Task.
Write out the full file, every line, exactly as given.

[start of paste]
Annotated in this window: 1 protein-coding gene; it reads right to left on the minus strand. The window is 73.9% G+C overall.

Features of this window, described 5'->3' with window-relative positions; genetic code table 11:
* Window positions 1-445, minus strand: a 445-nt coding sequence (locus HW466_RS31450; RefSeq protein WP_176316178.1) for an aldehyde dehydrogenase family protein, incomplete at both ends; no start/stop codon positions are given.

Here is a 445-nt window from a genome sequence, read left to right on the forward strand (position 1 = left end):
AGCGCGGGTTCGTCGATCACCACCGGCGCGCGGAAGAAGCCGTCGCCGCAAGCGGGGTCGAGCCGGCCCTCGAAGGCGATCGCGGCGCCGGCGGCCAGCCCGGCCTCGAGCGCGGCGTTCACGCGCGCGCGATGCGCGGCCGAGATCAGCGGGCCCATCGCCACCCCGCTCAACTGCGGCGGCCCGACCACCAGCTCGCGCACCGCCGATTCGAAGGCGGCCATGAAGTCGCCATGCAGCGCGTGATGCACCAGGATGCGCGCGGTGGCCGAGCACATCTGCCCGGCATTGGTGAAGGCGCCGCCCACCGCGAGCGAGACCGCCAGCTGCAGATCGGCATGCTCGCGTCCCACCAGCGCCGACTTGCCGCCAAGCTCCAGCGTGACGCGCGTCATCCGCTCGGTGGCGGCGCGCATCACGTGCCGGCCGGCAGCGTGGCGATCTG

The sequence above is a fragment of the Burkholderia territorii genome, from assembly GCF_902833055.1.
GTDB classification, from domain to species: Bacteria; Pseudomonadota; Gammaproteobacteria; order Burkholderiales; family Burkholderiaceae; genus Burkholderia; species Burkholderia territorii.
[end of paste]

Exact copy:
Annotated in this window: 1 protein-coding gene; it reads right to left on the minus strand. The window is 73.9% G+C overall.

Features of this window, described 5'->3' with window-relative positions; genetic code table 11:
* Window positions 1-445, minus strand: a 445-nt coding sequence (locus HW466_RS31450; RefSeq protein WP_176316178.1) for an aldehyde dehydrogenase family protein, incomplete at both ends; no start/stop codon positions are given.

Here is a 445-nt window from a genome sequence, read left to right on the forward strand (position 1 = left end):
AGCGCGGGTTCGTCGATCACCACCGGCGCGCGGAAGAAGCCGTCGCCGCAAGCGGGGTCGAGCCGGCCCTCGAAGGCGATCGCGGCGCCGGCGGCCAGCCCGGCCTCGAGCGCGGCGTTCACGCGCGCGCGATGCGCGGCCGAGATCAGCGGGCCCATCGCCACCCCGCTCAACTGCGGCGGCCCGACCACCAGCTCGCGCACCGCCGATTCGAAGGCGGCCATGAAGTCGCCATGCAGCGCGTGATGCACCAGGATGCGCGCGGTGGCCGAGCACATCTGCCCGGCATTGGTGAAGGCGCCGCCCACCGCGAGCGAGACCGCCAGCTGCAGATCGGCATGCTCGCGTCCCACCAGCGCCGACTTGCCGCCAAGCTCCAGCGTGACGCGCGTCATCCGCTCGGTGGCGGCGCGCATCACGTGCCGGCCGGCAGCGTGGCGATCTG

The sequence above is a fragment of the Burkholderia territorii genome, from assembly GCF_902833055.1.
GTDB classification, from domain to species: Bacteria; Pseudomonadota; Gammaproteobacteria; order Burkholderiales; family Burkholderiaceae; genus Burkholderia; species Burkholderia territorii.